A report by IBF Investigations’ forensic collision homicide reconstructionist Stan Bezuidenhout found that the vehicle’s brakes had failed following deterioration due to thermo dynamics.
Bezuidenhout had been assigned to examine the cause of the accident by Sagekal logistics owner Gregory Govender, who made a commitment to keep the media informed of the facts established during investigations by independent experts.
The report stated that no evidence was found that the brake system had been compromised prior to driver Sanele Goodness May’s departure from Durban to Johannesburg on the night of the crash.
“According to our analysis, things ‘went wrong’ approximately 500 metres before the scene of the collision, where May accelerated to over 85km/h and never recovered,” Bezuidenhout said in the report.
“All indications are that Sanele tried to control or limit the speed of the vehicle, loaded to 56 tons, on foot brake application alone.”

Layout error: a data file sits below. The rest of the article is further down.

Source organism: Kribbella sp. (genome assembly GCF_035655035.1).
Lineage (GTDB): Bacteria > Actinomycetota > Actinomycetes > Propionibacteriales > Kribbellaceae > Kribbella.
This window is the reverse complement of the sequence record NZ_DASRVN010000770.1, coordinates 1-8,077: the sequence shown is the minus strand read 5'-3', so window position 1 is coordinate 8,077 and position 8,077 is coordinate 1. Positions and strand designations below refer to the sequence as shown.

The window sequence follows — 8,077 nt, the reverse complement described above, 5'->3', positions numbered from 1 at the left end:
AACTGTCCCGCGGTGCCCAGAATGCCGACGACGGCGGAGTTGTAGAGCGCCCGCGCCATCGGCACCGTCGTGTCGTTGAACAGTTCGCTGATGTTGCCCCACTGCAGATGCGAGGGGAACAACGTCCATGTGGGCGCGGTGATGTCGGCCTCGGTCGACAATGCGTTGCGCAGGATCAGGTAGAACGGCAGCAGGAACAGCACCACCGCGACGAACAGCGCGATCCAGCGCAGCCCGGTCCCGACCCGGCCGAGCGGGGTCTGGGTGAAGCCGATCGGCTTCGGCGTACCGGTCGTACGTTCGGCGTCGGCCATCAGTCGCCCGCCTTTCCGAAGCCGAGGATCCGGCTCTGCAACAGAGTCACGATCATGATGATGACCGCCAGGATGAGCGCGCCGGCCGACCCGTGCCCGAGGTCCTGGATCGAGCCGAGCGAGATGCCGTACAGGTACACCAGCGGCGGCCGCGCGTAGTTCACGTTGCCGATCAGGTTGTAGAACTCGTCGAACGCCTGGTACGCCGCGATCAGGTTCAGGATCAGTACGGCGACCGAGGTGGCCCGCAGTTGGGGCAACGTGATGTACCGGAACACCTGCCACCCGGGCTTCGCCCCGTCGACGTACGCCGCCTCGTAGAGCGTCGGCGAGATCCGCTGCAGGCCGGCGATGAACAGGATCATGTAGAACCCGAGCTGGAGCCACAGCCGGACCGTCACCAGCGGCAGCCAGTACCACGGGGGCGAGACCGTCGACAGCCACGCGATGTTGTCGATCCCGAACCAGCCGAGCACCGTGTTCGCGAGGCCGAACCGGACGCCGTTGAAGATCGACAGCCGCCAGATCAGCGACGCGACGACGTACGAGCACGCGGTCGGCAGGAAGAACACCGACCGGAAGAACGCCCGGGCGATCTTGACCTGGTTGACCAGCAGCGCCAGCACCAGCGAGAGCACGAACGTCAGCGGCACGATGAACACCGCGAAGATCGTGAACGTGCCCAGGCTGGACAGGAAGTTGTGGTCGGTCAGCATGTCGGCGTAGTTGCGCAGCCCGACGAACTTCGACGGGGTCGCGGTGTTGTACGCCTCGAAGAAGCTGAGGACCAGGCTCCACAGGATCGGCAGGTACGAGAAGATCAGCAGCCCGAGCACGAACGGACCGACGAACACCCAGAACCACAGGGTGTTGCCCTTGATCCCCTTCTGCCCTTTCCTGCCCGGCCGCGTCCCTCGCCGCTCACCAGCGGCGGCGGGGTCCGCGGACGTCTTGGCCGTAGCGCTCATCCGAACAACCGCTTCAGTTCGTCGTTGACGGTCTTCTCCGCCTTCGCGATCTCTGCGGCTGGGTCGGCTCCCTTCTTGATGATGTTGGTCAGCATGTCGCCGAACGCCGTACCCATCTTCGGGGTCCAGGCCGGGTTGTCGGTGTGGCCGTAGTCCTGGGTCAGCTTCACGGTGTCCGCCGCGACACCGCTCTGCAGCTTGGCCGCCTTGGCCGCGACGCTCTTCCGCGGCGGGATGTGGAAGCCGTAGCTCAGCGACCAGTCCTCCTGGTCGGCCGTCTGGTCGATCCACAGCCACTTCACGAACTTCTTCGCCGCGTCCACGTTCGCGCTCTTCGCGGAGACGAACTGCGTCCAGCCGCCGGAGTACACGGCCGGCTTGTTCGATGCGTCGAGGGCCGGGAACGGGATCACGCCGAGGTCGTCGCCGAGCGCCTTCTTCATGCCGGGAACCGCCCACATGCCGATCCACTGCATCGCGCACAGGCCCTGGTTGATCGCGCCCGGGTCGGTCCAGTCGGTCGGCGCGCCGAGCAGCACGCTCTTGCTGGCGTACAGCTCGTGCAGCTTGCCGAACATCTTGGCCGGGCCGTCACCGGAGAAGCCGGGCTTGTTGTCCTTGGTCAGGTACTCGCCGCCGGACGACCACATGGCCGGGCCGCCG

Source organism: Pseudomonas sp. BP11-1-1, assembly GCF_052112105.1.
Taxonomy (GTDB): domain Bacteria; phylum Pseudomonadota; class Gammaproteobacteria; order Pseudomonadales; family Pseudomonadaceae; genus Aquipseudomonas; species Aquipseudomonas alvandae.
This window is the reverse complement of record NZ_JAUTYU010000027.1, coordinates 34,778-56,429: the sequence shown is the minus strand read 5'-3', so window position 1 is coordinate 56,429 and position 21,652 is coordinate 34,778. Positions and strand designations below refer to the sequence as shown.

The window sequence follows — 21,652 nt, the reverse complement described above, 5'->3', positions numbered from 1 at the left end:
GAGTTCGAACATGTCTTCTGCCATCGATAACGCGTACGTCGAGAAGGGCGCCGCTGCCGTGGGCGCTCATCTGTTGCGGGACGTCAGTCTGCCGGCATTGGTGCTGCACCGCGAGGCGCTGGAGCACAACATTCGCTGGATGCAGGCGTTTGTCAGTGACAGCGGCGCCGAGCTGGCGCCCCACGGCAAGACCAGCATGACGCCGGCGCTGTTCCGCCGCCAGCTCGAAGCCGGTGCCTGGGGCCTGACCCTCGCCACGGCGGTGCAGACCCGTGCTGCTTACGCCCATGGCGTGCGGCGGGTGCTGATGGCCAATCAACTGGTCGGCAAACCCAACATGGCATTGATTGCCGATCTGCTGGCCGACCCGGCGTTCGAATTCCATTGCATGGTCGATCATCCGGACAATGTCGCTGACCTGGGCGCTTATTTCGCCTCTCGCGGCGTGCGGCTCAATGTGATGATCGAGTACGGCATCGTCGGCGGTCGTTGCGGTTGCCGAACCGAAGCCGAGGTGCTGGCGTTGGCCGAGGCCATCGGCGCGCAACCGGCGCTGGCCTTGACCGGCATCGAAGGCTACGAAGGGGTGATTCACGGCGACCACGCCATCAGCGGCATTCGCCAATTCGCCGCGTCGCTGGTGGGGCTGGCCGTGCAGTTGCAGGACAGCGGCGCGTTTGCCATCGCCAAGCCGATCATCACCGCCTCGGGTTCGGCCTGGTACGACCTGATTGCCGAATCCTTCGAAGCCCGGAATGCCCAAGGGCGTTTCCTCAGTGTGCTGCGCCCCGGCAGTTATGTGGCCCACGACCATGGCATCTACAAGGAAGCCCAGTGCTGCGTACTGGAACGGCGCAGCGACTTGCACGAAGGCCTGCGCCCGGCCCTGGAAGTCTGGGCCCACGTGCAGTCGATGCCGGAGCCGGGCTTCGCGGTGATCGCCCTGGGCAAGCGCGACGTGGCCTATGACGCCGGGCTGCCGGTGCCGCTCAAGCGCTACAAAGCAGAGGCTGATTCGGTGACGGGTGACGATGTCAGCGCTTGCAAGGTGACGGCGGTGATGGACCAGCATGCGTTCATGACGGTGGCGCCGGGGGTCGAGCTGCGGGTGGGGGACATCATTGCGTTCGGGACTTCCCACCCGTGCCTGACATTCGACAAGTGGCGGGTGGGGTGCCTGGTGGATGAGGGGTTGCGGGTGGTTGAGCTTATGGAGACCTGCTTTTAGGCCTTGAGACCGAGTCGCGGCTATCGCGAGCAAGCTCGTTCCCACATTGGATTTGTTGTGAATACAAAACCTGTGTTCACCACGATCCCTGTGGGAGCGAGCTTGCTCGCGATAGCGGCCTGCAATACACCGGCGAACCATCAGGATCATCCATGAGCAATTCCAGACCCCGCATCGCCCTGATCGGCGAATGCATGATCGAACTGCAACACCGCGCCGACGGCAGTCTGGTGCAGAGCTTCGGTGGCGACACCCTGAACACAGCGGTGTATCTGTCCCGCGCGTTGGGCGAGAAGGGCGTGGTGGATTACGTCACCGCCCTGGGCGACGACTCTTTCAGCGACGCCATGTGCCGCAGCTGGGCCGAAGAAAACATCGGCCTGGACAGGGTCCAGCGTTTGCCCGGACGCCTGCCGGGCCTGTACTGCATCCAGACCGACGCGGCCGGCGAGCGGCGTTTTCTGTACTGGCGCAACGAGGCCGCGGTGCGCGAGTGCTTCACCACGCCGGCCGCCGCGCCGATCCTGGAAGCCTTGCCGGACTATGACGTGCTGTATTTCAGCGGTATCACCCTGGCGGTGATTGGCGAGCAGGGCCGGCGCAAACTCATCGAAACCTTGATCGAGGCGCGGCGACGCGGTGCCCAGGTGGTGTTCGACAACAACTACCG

He added that a highly skilled driver “with the resolve of a fighter pilot” might then actually know to accelerate the engine and might be able to “force the gears”; however, this was highly unlikely to work on certain vehicles.
“But this is unlikely to have been possible under the veil of emotion and goal fixation to slow down and brake harder as Sanele would have experienced,” Bezuidenhout continued. “This would have resulted in over-heating of the friction surfaces, a decline in braking ability and a loss of control as he was now no longer in a position to select a lower gear and recover control.”
This followed the deaths of 23 people at the intersection of Richmond Road and the M13 Field’s Hill Road after the truck slammed into four taxis and a car. National Prosecuting Authority spokesman Natasha Ramkisson wouldn’t comment on May’s charges being upgraded from culpable homicide to murder.